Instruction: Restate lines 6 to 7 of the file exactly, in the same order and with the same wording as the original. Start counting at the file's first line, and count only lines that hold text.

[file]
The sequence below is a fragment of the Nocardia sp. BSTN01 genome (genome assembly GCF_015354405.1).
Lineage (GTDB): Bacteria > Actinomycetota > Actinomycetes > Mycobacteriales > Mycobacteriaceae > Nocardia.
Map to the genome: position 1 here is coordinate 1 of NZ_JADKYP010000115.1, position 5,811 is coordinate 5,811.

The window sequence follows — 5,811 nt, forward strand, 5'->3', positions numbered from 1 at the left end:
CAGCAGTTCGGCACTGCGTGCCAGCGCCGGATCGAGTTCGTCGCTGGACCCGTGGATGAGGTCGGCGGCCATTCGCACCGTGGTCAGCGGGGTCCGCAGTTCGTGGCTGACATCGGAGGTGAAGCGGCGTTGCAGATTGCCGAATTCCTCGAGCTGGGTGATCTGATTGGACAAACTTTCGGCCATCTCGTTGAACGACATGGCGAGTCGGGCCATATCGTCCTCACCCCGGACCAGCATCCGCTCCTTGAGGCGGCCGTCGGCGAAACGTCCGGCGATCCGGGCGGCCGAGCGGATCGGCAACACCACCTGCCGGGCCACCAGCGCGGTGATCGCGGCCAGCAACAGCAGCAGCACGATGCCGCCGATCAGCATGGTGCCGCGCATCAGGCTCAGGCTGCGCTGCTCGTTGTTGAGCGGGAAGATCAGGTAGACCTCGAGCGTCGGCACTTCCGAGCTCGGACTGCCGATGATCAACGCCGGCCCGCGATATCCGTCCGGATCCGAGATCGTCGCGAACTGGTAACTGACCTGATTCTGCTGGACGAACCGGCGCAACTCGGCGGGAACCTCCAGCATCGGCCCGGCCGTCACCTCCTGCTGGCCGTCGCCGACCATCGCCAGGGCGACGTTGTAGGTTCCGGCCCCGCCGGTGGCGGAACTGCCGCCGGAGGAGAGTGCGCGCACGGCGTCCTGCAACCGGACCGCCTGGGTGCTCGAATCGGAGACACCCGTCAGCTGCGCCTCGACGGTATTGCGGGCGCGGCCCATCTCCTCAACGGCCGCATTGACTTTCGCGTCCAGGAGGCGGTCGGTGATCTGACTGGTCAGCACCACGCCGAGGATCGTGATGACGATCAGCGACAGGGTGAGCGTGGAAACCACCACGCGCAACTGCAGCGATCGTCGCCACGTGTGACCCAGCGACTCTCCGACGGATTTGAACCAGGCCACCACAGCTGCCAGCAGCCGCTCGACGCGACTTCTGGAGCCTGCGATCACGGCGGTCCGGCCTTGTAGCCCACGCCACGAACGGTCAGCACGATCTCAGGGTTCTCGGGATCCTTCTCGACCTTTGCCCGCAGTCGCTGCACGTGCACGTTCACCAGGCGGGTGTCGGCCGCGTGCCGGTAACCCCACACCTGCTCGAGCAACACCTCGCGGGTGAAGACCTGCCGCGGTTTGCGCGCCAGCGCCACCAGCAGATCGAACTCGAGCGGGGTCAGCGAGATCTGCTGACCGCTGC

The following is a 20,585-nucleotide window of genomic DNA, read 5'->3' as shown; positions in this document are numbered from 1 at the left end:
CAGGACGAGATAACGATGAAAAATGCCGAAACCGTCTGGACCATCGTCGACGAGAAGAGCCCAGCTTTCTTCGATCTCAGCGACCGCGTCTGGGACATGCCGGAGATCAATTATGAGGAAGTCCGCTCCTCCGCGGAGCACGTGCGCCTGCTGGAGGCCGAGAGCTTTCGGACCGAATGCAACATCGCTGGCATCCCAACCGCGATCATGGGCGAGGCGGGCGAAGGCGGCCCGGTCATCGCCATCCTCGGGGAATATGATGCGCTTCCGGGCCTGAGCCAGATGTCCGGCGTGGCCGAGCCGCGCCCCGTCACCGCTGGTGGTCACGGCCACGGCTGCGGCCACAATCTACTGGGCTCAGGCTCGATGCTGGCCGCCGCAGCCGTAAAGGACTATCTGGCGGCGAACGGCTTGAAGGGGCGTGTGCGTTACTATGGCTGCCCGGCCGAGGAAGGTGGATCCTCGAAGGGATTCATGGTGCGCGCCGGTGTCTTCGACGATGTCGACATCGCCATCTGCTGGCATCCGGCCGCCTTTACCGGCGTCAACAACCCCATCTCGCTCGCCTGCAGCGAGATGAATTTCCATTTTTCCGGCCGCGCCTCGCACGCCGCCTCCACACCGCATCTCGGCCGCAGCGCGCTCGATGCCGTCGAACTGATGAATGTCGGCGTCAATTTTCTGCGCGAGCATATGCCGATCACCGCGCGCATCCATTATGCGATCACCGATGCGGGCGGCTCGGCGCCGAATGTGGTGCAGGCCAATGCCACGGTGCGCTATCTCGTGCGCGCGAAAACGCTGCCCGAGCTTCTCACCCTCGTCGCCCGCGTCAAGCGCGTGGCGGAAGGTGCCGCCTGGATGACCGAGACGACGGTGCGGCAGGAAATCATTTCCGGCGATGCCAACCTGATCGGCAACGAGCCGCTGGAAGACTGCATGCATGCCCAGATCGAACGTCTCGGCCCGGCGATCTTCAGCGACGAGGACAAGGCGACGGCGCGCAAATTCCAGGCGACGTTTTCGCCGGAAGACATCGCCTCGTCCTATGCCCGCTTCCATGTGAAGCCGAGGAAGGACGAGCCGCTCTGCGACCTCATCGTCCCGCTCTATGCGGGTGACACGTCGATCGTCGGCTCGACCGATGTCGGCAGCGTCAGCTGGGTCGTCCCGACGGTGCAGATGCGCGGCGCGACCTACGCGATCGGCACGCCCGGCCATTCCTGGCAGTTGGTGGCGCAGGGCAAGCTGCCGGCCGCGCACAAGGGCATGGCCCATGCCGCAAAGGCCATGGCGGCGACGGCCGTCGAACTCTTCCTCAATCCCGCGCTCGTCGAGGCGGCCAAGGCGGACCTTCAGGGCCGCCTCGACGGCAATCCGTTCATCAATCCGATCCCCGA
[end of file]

The following is a 20,585-nucleotide window of genomic DNA, read 5'->3' as shown; positions in this document are numbered from 1 at the left end:
CAGGACGAGATAACGATGAAAAATGCCGAAACCGTCTGGACCATCGTCGACGAGAAGAGCCCAGCTTTCTTCGATCTCAGCGACCGCGTCTGGGACATGCCGGAGATCAATTATGAGGAAGTCCGCTCCTCCGCGGAGCACGTGCGCCTGCTGGAGGCCGAGAGCTTTCGGACCGAATGCAACATCGCTGGCATCCCAACCGCGATCATGGGCGAGGCGGGCGAAGGCGGCCCGGTCATCGCCATCCTCGGGGAATATGATGCGCTTCCGGGCCTGAGCCAGATGTCCGGCGTGGCCGAGCCGCGCCCCGTCACCGCTGGTGGTCACGGCCACGGCTGCGGCCACAATCTACTGGGCTCAGGCTCGATGCTGGCCGCCGCAGCCGTAAAGGACTATCTGGCGGCGAACGGCTTGAAGGGGCGTGTGCGTTACTATGGCTGCCCGGCCGAGGAAGGTGGATCCTCGAAGGGATTCATGGTGCGCGCCGGTGTCTTCGACGATGTCGACATCGCCATCTGCTGGCATCCGGCCGCCTTTACCGGCGTCAACAACCCCATCTCGCTCGCCTGCAGCGAGATGAATTTCCATTTTTCCGGCCGCGCCTCGCACGCCGCCTCCACACCGCATCTCGGCCGCAGCGCGCTCGATGCCGTCGAACTGATGAATGTCGGCGTCAATTTTCTGCGCGAGCATATGCCGATCACCGCGCGCATCCATTATGCGATCACCGATGCGGGCGGCTCGGCGCCGAATGTGGTGCAGGCCAATGCCACGGTGCGCTATCTCGTGCGCGCGAAAACGCTGCCCGAGCTTCTCACCCTCGTCGCCCGCGTCAAGCGCGTGGCGGAAGGTGCCGCCTGGATGACCGAGACGACGGTGCGGCAGGAAATCATTTCCGGCGATGCCAACCTGATCGGCAACGAGCCGCTGGAAGACTGCATGCATGCCCAGATCGAACGTCTCGGCCCGGCGATCTTCAGCGACGAGGACAAGGCGACGGCGCGCAAATTCCAGGCGACGTTTTCGCCGGAAGACATCGCCTCGTCCTATGCCCGCTTCCATGTGAAGCCGAGGAAGGACGAGCCGCTCTGCGACCTCATCGTCCCGCTCTATGCGGGTGACACGTCGATCGTCGGCTCGACCGATGTCGGCAGCGTCAGCTGGGTCGTCCCGACGGTGCAGATGCGCGGCGCGACCTACGCGATCGGCACGCCCGGCCATTCCTGGCAGTTGGTGGCGCAGGGCAAGCTGCCGGCCGCGCACAAGGGCATGGCCCATGCCGCAAAGGCCATGGCGGCGACGGCCGTCGAACTCTTCCTCAATCCCGCGCTCGTCGAGGCGGCCAAGGCGGACCTTCAGGGCCGCCTCGACGGCAATCCGTTCATCAATCCGATCCCCGA